When selecting a property from the list, on the left side immediate below the selected property, the default modifiers and values display. A user can change them to suit office standards and when done, at the upper middle of the panel select the blue arrow to transfer the settings from the left to the right side.

To add a second property to the current named component, select another property from the list, set its values, and transfer it to the right side. The advantage to having multiple properties in one component is that they can have a single border, a background mask, and behave as a single bock of text.

Text Component Editor – Format
The Format panel can change the font, color, justification, add symbols, import text, and add bolding, underlining, and italics. This panel can override almost all text format values the label contains. The only value not editable is the Text Style. These settings allow a user to make each named component's property different. To add a symbol from a font, click the Symbols button to display the Select a Symbol dialog box. After selecting and copying a symbol, returning to the Format panel displays the added symbol.

Point Groups and Style Overrides
When using a Description Key Set to assign point and label styles, a point group can override the initially assigned point and/or label styles. This ability is the basis of the No Show point group that overrides the assigned point and label styles with the None point and label style. Any point group can change the point and/or label style of its members. For example, wanting to display individual tree species symbols and then all trees as generic symbols is a function of group point style overrides and the adjustment of point group display properties (draw order).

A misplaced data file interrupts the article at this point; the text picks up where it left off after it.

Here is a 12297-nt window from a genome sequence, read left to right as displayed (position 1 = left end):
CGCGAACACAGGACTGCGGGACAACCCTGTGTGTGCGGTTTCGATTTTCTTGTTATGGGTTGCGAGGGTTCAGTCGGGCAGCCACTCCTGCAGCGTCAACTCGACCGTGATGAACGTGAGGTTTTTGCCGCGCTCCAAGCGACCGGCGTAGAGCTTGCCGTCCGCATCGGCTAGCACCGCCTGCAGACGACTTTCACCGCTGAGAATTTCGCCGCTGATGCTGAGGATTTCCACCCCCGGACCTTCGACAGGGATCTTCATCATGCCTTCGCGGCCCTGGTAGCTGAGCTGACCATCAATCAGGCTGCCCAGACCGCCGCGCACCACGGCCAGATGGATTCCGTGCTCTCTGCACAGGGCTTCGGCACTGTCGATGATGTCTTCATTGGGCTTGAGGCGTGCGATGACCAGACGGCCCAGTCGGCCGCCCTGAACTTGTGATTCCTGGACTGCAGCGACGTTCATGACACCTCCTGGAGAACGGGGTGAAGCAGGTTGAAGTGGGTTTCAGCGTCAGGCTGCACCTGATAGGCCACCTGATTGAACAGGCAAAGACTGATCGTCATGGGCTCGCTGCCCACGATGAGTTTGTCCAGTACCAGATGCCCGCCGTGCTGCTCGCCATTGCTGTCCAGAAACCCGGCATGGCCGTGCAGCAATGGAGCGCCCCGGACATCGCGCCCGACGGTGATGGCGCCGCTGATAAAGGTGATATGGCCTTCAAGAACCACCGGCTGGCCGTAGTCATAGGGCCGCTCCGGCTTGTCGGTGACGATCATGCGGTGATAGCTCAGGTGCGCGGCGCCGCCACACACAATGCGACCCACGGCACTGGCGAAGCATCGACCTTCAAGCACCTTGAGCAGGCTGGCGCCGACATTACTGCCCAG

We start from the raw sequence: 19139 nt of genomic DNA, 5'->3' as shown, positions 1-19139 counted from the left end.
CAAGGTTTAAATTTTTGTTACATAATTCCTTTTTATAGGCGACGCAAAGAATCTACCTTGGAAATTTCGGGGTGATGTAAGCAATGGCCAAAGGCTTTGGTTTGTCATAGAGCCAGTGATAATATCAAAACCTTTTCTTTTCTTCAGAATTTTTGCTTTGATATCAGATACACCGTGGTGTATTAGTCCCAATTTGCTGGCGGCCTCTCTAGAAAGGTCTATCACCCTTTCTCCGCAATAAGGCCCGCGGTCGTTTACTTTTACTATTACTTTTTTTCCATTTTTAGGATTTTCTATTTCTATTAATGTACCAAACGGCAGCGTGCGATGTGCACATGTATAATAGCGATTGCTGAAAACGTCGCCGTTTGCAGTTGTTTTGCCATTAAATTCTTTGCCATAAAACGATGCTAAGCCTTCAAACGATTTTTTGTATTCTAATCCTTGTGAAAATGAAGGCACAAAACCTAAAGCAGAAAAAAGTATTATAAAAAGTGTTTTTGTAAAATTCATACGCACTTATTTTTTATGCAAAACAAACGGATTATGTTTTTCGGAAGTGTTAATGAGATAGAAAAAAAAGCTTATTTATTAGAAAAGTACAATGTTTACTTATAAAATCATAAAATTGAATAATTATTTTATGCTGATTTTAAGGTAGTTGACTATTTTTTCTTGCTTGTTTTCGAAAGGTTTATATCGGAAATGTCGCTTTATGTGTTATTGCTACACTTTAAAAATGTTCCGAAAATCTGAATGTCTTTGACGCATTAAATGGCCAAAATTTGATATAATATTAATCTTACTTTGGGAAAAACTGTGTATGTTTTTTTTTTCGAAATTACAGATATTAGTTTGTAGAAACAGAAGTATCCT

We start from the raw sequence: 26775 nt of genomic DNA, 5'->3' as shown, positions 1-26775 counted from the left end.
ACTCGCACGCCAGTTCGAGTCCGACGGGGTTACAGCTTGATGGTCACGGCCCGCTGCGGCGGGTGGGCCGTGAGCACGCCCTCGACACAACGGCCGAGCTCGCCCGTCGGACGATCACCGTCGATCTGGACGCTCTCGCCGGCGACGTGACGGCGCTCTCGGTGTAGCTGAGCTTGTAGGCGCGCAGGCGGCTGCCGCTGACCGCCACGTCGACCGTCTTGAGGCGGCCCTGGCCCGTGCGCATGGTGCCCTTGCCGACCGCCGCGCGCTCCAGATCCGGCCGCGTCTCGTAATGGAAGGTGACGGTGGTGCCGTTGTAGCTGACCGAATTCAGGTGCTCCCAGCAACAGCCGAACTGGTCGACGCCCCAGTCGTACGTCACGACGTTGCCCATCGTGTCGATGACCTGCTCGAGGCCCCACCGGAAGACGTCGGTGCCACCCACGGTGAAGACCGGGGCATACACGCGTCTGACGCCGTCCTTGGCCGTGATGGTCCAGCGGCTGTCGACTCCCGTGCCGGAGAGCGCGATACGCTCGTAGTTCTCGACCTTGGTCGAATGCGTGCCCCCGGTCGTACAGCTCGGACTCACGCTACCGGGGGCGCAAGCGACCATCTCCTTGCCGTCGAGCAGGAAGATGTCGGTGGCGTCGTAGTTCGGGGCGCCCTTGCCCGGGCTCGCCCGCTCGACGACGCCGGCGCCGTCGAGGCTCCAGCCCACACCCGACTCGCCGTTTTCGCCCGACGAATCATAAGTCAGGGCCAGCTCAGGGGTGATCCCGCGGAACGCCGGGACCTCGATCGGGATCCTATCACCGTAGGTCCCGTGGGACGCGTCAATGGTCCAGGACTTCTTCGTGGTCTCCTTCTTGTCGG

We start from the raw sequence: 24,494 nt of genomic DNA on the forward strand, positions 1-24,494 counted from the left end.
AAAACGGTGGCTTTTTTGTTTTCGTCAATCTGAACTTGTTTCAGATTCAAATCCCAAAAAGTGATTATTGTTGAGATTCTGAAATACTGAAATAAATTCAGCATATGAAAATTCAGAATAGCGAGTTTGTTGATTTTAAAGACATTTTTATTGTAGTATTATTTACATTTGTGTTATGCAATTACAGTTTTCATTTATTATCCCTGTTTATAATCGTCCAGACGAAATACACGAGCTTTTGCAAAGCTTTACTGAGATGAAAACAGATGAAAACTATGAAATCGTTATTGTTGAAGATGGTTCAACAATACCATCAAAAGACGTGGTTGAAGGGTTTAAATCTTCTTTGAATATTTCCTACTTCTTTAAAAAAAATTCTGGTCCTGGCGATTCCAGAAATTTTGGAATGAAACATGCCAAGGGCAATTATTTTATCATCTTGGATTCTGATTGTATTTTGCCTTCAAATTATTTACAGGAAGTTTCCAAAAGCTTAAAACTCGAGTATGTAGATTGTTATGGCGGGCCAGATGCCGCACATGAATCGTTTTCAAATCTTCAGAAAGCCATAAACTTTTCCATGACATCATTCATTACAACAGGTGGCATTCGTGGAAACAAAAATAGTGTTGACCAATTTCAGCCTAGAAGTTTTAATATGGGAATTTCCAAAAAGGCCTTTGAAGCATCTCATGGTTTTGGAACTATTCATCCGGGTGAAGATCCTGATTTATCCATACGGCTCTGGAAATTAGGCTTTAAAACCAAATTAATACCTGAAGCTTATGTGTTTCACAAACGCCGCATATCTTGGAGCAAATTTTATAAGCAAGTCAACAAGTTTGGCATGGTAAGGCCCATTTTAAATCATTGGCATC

Making overrides work is a two-step process. The first step is assigning the point and label styles and the second step is toggling them on in the Overrides panel. The style's Information panel sets the style assignments. A second place for style assignments is the Override tab. When changing the styles here, they also change in the Information panel. No matter where the styles are set, you must toggle on overrides in the Override panel.

Point Group override settings.

Point Group Properties
Rather than manipulating layer visibility to display points, use Point Groups display order and a No Show point group. The No Show point group includes all points, and it overrides their originally assign styles with None. When displaying last, top of the Point Groups list, no points display on the screen. To display point group points, place point groups above No Show to display their points.

Point Group display order.

Point label styles display user selected object properties. The label style's General, Layout, and Dragged state panels define how the label behaves and what the label displays. Point labels, as most labels, display a subset of all point properties. A point group can override Description Key Set assigned styles and by manipulating Point Groups (display) properties, making points appear or change in a drawing. Next is reviewing point file formats and their definition.

About the Author: Phillip Zimmerman